I wanted to review my career in the year 2016. Since I mostly write about WordPress development, I though of reviewing it as a WordPress developer. There were ups and there were downs, but the most important part is that I have enjoyed being a WordPress developer in 2016.
In December 3rd, 2015 I have written an article about How I made $6,510 with WordPress as a Developer. In that article I have shown ways on how you can earn money yourself being a WordPress Developer.
Now, a year later, I can say that I have grown even more as a person and as a developer.
A few weeks after I have written the above mentioned article, I received a new job offer. The job looked really interesting and the pay raise was inviting (almost up to 50%). So, I did quit my previous job and I have started working on 1 App and 1 WordPress site. That’s it.
This has given me the opportunity to focus on my WordPress skills and improve them by a lot.
Before I quit my old job, I did worked on some simple projects but none of them was entirely remote. Now I have joined a remote team where I learned to work with other developers, marketers and others from all around the World.
The mandatory Skype/Hangout meetings required me to speak English, which is not my native language. This was not an issue for me and as a good part I really think my speaking skills have improved also.
Why is that important for a WordPress developer? This is something that should be important to any developer not only a WordPress developer. Working remotely is something that you might experience a lot when working on various WordPress projects.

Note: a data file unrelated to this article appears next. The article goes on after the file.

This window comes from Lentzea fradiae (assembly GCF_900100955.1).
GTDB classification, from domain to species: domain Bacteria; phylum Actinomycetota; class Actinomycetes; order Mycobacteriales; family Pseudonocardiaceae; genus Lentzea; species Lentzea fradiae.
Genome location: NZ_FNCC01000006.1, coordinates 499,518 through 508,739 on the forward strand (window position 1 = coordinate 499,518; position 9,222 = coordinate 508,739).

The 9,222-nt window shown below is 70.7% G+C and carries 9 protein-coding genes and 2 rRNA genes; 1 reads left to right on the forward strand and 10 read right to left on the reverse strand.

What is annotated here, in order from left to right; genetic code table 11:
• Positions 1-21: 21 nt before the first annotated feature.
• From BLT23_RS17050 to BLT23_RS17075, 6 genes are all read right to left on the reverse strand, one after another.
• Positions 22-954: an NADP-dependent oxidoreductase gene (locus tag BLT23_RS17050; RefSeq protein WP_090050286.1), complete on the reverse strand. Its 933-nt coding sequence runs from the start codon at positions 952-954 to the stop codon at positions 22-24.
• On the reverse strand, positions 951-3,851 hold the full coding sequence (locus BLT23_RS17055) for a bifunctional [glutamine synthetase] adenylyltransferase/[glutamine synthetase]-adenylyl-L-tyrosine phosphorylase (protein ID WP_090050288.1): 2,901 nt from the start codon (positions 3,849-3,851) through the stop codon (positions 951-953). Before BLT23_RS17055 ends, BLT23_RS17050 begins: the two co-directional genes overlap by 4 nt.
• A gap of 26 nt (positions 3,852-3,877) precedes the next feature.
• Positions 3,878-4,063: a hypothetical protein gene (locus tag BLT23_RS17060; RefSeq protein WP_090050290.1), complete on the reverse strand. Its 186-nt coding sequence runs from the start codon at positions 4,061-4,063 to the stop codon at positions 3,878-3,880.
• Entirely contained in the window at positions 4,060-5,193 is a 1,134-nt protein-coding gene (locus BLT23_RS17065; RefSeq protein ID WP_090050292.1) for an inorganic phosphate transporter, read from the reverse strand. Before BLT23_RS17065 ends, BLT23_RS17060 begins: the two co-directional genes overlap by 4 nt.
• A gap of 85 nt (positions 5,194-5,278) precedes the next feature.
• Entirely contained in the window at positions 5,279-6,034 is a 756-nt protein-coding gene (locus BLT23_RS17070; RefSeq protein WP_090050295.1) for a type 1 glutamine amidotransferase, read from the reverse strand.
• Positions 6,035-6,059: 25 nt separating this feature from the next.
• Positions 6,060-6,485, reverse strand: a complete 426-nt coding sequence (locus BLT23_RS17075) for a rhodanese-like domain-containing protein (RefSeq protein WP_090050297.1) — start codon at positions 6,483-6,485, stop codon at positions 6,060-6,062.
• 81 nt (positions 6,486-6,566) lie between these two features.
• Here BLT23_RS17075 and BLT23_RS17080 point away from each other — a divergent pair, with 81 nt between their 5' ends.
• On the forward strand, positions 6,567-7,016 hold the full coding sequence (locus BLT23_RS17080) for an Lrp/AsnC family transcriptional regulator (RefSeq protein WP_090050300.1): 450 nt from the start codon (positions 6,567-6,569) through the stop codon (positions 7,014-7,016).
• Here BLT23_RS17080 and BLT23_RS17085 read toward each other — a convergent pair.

Since you are reading this, I will assume that you have read some other articles from my site. Then, you know that I like to write various WordPress tutorials and teach about simple and advanced topics.
In this year, as a WordPress developer who also writes tutorials on the same topic I have learned or improved knowledge about:
Even if you are starting with the WordPress development, I would suggest you to create your own site and start blogging. If you don’t know what to blog about, just write about new things you have learned.
I have also worked on several projects of mine. Most of them were plugins and some of those plugins are actually tutorial series on this site:)
Here is a list of the plugins I have worked on or upgraded:
- GiveASAP – Create simple and beautiful giveaways to grow your email list and reward your audience
- LeanPress – Retrieve information from Leanpub on your WordPress dashboard
Some other projects of mine were eBooks. I have created two new eBooks this year:
Freelancing was still not a big part in my career although I did give some focus on Upwork once I get used to working on my new job. On Upwork I have managed to land two jobs in the 3-4 months I have been trying to get projects there.
The first job where I had to do some simple customization on their WordPress site has earned me around $500 in around 3-4 months. I stopped looking for jobs on Upwork even though I work with the client from the first job occasionally.
Maybe it is not something, but as a side cash flow, anything greater than zero is ok to me 🙂
Have you heard about Codeable? If not, let’s say that this is a platform focused entirely on outsourcing WordPress experts. You can create a task there to hire an excellent WordPress expert or you can apply there and work on some interesting projects.
Somewhere in the late June or early July I have applied there in hope to get hired on some interesting projects and earn some extra cash. That time, if I remember correctly, they mentioned about contacting me in about 2 weeks. If I don’t receive anything from them after 2 weeks, it means I did not get chosen.